Friday, March 12, 2010

Upgrading the philosophy statement

When I was a graduate student in New York, one of the first assignments I had to do in my educational foundations course was to compose a philosophy statement. Once we’d composed our individual philosophy statements we were asked to share them around the table, round-robin style. As we went around we heard a lot about helping children and doing the right thing and giving back to society. My own contribution was something to the effect of getting into education as a matter of continued personal learning. I was mostly in it for myself.

Of course I was able to adapt that initial philosophy statement and shape it into something more appropriate to the experiences of my first year of teaching. I moved almost overnight from a self-serving individualist who wanted to reread Shakespeare to a creature more compassionate and giving—something more like what I had heard that first year as a grad student.

Later in my career that philosophy statement became rather more sharp. I began thinking about how urgent my mission had become as I earned more and more experience working with New York’s most needy students. I had become convinced that time was of the essence. That years, nay a lifetime, of educational neglect, had brought to light the emergent conditions these kids were facing. Years of neglect had literally stunted each kid’s reading on average three years below grade level. High School students were not only reading on a 5th grade level, but writing horribly, thinking superficially, and speaking, if at all, about nothing and far from persuasively. The cause had crystallized and effectively radicalized me.

These days I am older and wiser. I’ve seen more of the struggle and have participated in the struggle no less vehemently than ever in the past. Some changes, however, are apparent. Mostly, I am more patient today than in the past. I feel less responsibility for the conditions of my students and more of a participant in relieving some of the stress of that condition. My goals have changed from saving their lives (a prejudiced notion that implies that there is somehow something wrong with their lives) to contributing to their lives in the form of skill sets, literary exploration and having a few laughs along the way.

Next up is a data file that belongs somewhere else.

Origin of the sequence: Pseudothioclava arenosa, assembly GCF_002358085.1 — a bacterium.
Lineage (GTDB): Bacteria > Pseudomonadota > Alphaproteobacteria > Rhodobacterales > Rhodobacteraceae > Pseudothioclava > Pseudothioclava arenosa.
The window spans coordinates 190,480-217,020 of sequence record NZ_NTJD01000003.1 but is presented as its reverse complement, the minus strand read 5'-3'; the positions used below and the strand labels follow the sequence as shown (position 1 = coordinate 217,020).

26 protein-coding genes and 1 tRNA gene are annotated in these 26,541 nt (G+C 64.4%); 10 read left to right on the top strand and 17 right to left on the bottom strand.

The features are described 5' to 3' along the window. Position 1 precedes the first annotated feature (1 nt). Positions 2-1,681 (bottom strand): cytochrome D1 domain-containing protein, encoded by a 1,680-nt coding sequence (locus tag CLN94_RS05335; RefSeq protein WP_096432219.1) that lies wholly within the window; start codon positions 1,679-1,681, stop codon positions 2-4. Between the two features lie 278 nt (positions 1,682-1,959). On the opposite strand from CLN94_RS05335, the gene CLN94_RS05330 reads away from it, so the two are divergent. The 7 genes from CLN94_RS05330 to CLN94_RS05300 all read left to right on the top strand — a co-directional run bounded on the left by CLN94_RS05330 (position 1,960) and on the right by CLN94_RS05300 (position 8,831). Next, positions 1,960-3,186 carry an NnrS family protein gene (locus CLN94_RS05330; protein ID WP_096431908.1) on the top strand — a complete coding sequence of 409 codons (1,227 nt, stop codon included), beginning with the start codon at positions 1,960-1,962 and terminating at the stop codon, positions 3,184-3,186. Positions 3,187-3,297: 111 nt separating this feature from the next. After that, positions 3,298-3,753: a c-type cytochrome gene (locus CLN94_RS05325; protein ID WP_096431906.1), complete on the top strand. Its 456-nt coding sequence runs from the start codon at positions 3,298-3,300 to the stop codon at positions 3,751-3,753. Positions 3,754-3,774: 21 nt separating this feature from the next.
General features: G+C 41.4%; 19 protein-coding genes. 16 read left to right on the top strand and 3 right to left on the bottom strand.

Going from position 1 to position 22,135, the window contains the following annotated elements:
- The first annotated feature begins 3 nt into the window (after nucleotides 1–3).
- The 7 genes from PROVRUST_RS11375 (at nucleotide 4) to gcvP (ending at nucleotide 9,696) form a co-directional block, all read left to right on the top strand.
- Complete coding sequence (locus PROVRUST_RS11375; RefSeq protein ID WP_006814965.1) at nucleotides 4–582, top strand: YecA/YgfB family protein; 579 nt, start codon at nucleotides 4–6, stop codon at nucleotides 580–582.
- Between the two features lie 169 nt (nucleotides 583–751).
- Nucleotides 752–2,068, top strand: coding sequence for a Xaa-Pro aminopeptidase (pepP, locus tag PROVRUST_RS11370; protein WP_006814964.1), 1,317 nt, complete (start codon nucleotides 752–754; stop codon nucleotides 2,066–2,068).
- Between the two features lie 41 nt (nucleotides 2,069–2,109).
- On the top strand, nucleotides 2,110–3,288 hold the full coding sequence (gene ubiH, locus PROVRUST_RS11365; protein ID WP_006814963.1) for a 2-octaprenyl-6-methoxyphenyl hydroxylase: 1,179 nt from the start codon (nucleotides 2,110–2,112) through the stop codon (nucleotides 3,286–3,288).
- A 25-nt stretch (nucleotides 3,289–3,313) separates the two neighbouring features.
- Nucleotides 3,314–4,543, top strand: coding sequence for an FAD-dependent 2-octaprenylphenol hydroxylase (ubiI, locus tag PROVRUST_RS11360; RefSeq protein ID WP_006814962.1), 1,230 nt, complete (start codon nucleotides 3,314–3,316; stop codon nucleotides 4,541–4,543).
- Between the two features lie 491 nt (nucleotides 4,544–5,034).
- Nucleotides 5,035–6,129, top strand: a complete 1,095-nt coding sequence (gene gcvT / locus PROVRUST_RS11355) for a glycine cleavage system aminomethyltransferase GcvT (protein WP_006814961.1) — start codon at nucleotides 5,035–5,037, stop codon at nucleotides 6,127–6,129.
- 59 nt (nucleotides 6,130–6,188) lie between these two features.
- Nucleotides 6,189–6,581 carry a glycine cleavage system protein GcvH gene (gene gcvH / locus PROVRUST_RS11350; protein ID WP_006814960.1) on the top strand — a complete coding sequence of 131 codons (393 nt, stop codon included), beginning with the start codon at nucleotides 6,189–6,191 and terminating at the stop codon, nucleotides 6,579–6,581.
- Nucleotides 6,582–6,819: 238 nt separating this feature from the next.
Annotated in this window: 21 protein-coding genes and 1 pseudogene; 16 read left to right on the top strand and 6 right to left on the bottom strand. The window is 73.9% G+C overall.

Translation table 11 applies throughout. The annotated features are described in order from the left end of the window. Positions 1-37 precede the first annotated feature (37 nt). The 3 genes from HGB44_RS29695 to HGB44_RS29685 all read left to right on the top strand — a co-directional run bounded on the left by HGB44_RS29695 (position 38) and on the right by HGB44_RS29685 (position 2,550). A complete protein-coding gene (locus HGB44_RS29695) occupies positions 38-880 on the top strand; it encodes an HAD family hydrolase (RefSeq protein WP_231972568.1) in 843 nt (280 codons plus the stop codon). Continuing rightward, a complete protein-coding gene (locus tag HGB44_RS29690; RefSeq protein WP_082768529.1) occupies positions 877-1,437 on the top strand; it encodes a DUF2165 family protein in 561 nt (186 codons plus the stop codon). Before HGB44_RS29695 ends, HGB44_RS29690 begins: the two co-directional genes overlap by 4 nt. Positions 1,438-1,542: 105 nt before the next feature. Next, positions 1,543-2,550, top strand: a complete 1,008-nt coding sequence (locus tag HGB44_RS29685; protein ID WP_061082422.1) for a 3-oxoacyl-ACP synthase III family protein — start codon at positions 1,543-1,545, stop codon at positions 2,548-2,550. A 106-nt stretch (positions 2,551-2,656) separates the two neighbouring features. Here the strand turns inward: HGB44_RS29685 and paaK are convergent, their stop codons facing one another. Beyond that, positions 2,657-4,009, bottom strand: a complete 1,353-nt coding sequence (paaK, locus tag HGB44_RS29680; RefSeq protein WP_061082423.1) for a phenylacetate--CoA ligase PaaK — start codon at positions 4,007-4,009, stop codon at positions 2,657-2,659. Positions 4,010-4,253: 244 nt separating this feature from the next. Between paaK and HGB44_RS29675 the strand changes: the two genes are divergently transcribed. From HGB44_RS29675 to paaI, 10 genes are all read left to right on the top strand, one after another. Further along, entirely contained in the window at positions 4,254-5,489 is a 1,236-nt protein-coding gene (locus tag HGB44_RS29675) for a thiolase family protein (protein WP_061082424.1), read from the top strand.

Today, my educational philosophy hinges on empowering students to participate in their society. To use words and knowledge as weapons and tools that build their worlds and defends their lives. I teach less to indoctrinate and more to encourage students to find out more on their own. I often tell students that a good education is not knowing all the answers, but knowing how to find out the answers to all the questions they have. Today, I have discovered the truth about teachers’ roles as the so-called ‘guide on the side’, and I am he.

Friday, February 26, 2010

Phone Home and Build a Lasting Relationship

Phoning Home: The Teacher’s Conduit into Understanding Students’ Lives

Phoning home is a time-honored, yet too infrequent practice of teachers. Making contact with the families of our students is supposed to be effective in monitoring our students’ progress and building a relationship with the families who are home supporting them. Regular contact with those homes will eventually make our work more effective since a student’s entire network will be utilized and the student’s school experience soon expands beyond the confines of a classroom but begins to expand to finally encapsulate the student’s entire frame of mind; he soon finds himself living a life of knowledge seeking where many people around him are also utilizing that knowledge which he formerly encountered only in the classroom, that is now pervading much of his waking life. Even on weekends.